After 29 years, the total aSvdH, erosion and JSN scores correlated strongly with JADI scores and the number of joints with LROM (rs = 0.659 to 0.721, p < 0.001, Table 4). The CHR had also a high correlation with JADI scores and joints with LROM (rs = -0.660 to-0.645, p < 0.001). The aSvdH score had weak correlations with JADAS-71 and CRP (rs = 0.266 to 0.268, p < 0.05). The erosion and JSN scores correlated with HAQ (rs = 0.278 and rs = 0.259, respectively, p < 0.05). All the radiographic scores of the hands/wrists had a weak to moderate correlation with vitamin A levels (rs = -0.299 to 0.430, p < 0.05). Vitamin D levels did not correlate consistently with any of the scores, nor did the number of swollen, tender or active joins, pain, ESR, well-being or variables on smoking habits.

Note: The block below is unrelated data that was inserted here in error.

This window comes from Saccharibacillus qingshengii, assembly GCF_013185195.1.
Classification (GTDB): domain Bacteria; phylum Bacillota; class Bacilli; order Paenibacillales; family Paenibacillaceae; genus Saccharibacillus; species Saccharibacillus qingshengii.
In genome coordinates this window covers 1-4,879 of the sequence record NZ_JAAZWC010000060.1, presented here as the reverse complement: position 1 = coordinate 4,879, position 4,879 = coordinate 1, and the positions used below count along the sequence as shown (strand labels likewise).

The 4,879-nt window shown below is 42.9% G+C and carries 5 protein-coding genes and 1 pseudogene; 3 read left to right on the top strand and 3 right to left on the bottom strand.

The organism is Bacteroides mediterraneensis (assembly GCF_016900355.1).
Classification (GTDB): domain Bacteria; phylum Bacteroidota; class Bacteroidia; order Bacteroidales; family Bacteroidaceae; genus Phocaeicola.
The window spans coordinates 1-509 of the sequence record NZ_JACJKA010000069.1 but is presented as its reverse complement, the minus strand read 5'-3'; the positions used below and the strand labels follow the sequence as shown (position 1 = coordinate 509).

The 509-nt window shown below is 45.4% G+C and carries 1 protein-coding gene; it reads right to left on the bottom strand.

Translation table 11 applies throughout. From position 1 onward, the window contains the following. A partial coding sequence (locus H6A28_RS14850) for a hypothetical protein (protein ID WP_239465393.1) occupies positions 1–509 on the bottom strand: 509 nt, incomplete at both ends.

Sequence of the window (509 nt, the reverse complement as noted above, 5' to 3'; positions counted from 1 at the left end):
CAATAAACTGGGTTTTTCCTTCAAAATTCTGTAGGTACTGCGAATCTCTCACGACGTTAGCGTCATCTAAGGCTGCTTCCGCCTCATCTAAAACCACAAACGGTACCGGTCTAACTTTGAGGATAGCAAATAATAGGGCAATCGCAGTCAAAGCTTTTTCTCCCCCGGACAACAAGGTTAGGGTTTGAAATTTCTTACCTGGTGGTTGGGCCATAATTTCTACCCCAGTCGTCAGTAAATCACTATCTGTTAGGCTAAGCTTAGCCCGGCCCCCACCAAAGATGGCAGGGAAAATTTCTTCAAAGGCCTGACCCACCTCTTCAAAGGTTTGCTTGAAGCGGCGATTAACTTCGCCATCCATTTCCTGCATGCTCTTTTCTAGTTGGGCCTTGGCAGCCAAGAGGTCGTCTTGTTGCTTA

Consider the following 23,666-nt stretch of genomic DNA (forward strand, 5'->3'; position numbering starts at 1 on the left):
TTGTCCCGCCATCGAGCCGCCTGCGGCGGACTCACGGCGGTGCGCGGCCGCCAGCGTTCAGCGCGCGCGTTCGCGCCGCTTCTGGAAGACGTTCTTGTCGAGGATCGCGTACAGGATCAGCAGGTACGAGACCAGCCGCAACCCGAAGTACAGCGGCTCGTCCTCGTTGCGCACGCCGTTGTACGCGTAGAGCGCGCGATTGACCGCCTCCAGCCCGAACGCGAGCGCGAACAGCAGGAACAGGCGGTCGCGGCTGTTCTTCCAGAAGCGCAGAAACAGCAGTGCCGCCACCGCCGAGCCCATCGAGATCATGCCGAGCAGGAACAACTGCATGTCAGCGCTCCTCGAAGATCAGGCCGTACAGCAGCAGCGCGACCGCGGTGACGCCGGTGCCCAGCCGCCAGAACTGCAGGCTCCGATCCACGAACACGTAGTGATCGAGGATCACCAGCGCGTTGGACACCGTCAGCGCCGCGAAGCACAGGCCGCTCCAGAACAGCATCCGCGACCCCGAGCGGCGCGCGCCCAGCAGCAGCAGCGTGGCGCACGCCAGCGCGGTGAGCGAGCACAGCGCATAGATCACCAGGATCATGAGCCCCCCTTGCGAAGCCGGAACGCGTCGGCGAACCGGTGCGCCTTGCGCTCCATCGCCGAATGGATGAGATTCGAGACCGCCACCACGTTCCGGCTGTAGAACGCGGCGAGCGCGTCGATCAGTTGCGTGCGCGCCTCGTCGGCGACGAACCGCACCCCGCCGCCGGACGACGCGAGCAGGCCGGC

Table 4 Correlations between radiographic scores and measures of disease damage and disease activity at 29-year follow-up

The aSvdH score for those in remission at 29 years was significantly lower than the score for those with active disease [median 0 (range 0–45) vs median 11.5 (range 0–313), p = 0.038]. When analysing JSN scores separately, there was a significantly lower JSN score in those in remission compared to those with active disease [median 0 (range 0–20) vs median 6 (range 0–110), p = 0.023]. We found the same tendency for erosions, but the difference was not statistically significant (p = 0.054).